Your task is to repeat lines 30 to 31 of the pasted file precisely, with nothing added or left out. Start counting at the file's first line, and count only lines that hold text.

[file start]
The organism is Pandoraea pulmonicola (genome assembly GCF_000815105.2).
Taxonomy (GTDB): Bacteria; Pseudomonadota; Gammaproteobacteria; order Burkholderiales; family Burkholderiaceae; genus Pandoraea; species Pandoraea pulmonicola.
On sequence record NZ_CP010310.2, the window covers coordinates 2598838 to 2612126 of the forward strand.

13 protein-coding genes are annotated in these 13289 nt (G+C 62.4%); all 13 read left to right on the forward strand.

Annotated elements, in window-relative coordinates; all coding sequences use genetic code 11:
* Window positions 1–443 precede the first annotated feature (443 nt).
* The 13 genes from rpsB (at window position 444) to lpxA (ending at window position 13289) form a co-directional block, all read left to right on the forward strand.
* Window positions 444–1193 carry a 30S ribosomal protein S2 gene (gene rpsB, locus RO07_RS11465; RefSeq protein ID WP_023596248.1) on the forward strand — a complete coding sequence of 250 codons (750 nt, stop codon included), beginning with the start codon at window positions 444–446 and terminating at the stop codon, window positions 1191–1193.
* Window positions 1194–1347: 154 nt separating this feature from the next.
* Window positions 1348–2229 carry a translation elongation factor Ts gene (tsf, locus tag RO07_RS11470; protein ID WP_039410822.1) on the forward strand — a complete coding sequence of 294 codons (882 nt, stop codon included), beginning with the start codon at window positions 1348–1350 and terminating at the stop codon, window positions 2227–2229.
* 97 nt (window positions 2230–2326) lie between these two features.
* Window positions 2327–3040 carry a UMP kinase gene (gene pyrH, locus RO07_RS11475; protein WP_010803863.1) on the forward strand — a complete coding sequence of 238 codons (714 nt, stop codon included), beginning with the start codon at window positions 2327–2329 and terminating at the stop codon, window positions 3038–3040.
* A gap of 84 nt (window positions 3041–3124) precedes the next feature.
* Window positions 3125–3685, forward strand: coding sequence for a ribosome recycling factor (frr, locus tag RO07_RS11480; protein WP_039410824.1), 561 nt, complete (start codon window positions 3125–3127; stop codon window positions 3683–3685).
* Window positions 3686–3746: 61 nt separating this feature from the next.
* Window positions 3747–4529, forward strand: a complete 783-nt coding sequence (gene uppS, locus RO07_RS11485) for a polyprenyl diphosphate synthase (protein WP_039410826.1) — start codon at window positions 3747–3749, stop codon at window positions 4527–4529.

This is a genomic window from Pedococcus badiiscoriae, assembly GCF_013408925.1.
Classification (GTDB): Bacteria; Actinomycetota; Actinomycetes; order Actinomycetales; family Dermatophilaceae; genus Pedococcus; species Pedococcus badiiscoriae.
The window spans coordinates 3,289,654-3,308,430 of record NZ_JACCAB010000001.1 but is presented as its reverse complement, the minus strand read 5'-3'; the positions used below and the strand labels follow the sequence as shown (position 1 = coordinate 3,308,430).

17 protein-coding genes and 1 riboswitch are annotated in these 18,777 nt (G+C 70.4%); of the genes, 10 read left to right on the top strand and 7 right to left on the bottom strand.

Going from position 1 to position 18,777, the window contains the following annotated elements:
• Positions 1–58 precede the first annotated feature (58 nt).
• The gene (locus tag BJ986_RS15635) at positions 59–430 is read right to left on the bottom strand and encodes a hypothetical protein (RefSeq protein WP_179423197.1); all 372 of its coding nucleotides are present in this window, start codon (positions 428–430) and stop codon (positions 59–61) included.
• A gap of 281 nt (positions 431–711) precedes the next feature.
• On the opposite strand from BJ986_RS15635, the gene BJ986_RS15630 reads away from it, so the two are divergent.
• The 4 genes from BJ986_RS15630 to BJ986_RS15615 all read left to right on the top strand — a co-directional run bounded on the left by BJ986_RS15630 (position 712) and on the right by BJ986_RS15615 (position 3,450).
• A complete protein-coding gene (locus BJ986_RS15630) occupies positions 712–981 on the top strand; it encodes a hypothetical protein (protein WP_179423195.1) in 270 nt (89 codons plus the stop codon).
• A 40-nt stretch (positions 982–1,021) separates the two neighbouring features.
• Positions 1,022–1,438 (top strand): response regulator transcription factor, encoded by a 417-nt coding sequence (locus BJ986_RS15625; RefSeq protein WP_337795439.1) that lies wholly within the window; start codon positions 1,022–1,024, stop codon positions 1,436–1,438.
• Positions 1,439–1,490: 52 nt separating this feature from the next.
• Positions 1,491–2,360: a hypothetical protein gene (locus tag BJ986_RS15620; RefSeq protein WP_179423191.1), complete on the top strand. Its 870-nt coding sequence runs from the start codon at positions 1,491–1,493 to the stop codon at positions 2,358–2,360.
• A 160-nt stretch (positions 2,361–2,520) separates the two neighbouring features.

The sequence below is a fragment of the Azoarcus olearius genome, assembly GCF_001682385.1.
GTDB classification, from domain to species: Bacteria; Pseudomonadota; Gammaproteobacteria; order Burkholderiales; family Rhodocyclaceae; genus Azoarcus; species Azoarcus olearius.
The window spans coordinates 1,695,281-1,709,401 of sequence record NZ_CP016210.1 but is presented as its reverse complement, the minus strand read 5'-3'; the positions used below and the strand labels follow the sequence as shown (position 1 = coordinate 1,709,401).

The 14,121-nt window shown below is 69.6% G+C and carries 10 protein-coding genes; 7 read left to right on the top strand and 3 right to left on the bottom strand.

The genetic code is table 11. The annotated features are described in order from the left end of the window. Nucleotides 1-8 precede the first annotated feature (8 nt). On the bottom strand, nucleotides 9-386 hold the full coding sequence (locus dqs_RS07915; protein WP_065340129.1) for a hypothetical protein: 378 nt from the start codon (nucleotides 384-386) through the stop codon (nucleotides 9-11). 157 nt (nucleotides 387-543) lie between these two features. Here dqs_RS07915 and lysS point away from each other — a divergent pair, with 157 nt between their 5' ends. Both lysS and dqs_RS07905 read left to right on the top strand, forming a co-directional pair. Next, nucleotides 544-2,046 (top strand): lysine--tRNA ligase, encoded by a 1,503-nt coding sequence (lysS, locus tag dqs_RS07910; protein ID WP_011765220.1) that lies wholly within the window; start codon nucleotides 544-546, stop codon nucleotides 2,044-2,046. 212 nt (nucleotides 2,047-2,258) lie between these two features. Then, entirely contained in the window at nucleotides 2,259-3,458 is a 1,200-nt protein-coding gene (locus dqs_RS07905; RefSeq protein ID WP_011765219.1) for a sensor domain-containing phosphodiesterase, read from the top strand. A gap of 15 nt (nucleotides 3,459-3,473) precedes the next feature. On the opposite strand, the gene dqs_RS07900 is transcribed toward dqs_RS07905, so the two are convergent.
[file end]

• Positions 1,439–1,490: 52 nt separating this feature from the next.
• Positions 1,491–2,360: a hypothetical protein gene (locus tag BJ986_RS15620; RefSeq protein WP_179423191.1), complete on the top strand. Its 870-nt coding sequence runs from the start codon at positions 1,491–1,493 to the stop codon at positions 2,358–2,360.